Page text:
Aquilegia canadensis (Eastern red columbine)

Turning back to continue the walk, this is the rest of the Western border as it curves around the meditation circle.

Aquilegia canadensis (Eastern red columbine)

Aquilegia canadensis (Eastern red columbine)

Fading Phlox subulata with Anemone coronaria ‘Mr. Fokker’ and 'Bride'

Fading Phlox subulata with Anemone coronaria ‘Mr. Fokker’ and ‘Bride’

 

Tradescantia (Spiderwort)

Tradescantia (Spiderwort)

Later I will share the rest of the garden views from my Sunday morning promenade.

Advertisements

24 thoughts on “Sunday Morning Promenade — Part 1

    1. pbmgarden Post author

      Thanks Matt. I like that iris and oddly can’t quite place it. I think it must have come from a plant exchange. Don’t think it bloomed last year.

      Reply
  1. Christina

    Susie, I am impressed with your Anemones, they have grown really well, I need to plant more and closer together plus some more to cut! I really enjoyed this detailed walk around your garden.

    Reply
    1. pbmgarden Post author

      Glad you enjoyed the tour. I know it was quite long but I wanted to record as much as I could. You encouraged me to give the anemones another try after they failed last year. Planting them in fall worked much better, although about a third didn’t come up.

      Reply
  2. Cathy

    Those anemones are lovely and tall. Love the way you photographed the Penstemon with the circle behind it too. You have such a lovely spring garden Susie. Look forward to seeing part two in a minute!

    Reply
    1. pbmgarden Post author

      Thanks Cathy. The anemones began blooming soon after coming out of the ground and I was worried about them, but they kept getting taller. The penstemon is spreading itself around, one of the nice self-seeders.

      Reply
  3. Alberto

    Hi Susie, it seems yesterday you had your garden covered in snow and look what you have now! i really like that red aquilegia (and my like worths double since I’m not a fan of red and yellow flowers) and it looks just great with that dusty miller (which I had to google it to find out it’s actually a cineraria? It looked more like an artemisia to me…).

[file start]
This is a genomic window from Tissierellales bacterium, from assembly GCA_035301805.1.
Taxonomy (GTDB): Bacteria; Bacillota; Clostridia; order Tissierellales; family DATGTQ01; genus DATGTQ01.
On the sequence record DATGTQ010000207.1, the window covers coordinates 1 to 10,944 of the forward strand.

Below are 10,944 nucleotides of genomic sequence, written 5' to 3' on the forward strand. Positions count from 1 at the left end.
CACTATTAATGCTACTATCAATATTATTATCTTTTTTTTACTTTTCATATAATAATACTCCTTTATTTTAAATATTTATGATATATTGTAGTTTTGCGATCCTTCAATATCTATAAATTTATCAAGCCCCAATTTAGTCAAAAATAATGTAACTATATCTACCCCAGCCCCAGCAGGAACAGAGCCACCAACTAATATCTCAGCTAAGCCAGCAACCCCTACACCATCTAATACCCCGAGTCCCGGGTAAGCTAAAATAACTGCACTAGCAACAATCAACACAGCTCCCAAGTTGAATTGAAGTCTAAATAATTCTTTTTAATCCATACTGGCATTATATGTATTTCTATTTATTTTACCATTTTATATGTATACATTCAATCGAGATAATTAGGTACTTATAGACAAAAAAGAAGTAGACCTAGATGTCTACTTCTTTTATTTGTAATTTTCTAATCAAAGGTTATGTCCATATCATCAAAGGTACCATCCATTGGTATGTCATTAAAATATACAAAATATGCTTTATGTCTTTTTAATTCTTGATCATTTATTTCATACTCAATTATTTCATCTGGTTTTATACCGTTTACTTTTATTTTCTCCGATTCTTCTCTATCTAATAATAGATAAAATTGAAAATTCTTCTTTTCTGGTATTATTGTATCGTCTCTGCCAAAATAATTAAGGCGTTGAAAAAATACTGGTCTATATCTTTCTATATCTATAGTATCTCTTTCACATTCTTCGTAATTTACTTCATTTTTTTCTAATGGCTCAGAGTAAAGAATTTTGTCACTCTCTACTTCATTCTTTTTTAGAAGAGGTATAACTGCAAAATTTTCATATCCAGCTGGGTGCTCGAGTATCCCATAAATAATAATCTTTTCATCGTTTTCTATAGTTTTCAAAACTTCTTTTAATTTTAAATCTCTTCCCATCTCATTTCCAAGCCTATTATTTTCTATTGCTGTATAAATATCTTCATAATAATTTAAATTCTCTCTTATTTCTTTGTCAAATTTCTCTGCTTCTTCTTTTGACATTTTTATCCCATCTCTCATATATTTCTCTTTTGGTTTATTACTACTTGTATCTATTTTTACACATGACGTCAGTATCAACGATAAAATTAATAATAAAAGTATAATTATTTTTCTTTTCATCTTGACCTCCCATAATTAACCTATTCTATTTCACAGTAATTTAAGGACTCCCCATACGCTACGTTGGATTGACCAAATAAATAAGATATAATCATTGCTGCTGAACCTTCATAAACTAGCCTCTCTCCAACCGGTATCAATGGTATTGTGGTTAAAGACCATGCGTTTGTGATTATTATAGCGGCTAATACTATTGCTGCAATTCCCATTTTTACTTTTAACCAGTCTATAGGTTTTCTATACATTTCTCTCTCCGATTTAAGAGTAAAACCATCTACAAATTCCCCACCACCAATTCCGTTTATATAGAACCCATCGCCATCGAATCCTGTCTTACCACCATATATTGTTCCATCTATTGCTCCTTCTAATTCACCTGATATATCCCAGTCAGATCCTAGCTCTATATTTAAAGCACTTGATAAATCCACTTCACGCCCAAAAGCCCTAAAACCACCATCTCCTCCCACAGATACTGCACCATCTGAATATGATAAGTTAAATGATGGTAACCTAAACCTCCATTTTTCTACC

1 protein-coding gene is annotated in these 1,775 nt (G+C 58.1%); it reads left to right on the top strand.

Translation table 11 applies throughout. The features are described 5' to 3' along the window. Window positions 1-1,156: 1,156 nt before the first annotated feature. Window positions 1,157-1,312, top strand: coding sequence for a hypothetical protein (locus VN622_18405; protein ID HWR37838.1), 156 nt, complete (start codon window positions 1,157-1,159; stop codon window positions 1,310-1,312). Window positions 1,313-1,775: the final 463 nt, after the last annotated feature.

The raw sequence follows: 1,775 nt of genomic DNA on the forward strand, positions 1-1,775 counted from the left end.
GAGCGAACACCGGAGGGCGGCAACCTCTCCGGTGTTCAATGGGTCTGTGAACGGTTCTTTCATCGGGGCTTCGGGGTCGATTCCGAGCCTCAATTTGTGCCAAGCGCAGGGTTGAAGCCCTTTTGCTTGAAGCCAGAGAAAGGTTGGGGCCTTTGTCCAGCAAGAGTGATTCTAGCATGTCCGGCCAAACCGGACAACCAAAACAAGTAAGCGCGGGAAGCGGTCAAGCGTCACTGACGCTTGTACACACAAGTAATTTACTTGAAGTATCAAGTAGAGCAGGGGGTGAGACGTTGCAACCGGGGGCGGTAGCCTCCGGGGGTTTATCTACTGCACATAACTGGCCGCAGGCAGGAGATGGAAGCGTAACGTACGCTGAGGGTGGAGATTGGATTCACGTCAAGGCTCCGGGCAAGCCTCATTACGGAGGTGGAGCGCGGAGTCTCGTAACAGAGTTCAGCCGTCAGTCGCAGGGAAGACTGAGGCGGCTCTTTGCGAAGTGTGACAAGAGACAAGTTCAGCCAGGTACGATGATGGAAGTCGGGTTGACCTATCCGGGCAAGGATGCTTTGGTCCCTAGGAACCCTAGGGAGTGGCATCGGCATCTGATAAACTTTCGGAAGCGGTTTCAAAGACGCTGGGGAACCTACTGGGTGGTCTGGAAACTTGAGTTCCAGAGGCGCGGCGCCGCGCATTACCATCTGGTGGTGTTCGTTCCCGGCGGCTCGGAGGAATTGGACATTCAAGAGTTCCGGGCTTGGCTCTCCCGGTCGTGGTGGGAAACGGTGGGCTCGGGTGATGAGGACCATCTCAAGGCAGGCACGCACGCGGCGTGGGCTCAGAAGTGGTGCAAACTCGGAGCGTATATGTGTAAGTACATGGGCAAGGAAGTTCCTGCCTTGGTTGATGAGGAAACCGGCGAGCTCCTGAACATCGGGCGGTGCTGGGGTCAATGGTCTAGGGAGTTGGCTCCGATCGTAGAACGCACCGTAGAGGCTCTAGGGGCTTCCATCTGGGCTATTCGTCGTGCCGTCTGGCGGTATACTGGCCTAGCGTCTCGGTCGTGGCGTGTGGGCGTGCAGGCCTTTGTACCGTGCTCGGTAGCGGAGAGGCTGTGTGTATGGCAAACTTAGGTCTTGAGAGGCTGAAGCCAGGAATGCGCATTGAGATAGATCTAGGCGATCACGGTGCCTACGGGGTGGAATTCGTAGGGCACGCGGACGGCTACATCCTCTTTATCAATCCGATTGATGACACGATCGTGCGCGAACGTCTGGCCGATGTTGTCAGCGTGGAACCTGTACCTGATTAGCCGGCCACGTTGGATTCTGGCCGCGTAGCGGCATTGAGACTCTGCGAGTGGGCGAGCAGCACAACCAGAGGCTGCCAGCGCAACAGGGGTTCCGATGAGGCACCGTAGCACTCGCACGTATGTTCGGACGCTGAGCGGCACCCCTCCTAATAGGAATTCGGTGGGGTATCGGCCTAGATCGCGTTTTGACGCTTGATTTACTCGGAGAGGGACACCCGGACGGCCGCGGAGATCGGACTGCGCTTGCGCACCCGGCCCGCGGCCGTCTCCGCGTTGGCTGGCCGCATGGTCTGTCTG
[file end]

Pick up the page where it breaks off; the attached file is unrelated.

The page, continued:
Those anemones are great!

    Reply
    1. pbmgarden Post author

      Hey Alberto, I’m loving those anemones this year. Christina also once suggested my dusty miller is actually artemisia. I have tried before to figure it out. Senecio cineraria is a possibility. Garden centers here sell an annual called dusty miller with thicker, sturdier leaves. This is perennial and has small insignificant flowers. It spreads easily. It was a passalong from an older relative and she always just referred to it as dusty miller.

      Reply
    1. pbmgarden Post author

      Thanks Donna. The lawn is cool season fescue and it is at its best right now. Soon it will looks stressed by the heat. I’m excited the snapdragons made it through winter. These were my $.25 each bargains last October.

      Reply
    1. pbmgarden Post author

      I like that name, anemone row! It was the only spot I could find to plant in last fall. I’ve seen hummingbirds twice now, and both times at the columbine. Nice to have them back.

      Reply
  4. Stephi

    Hi Susie, Your gardens look beautiful! I love the variety and lushness. I am a bit jealous of many of the plants you have that have died off in my yard.

    Reply
  5. johnvic8

    A marvelous post. One of these days I’m going to get a first-hand look at your lovely garden. You certainly have put together a most memorable one.

    Reply

Leave a Reply

Fill in your details below or click an icon to log in:

WordPress.com Logo

You are commenting using your WordPress.com account. Log Out / Change )

Twitter picture

You are commenting using your Twitter account. Log Out / Change )

Facebook photo

You are commenting using your Facebook account. Log Out / Change )

Google+ photo

You are commenting using your Google+ account. Log Out / Change )

Connecting to %s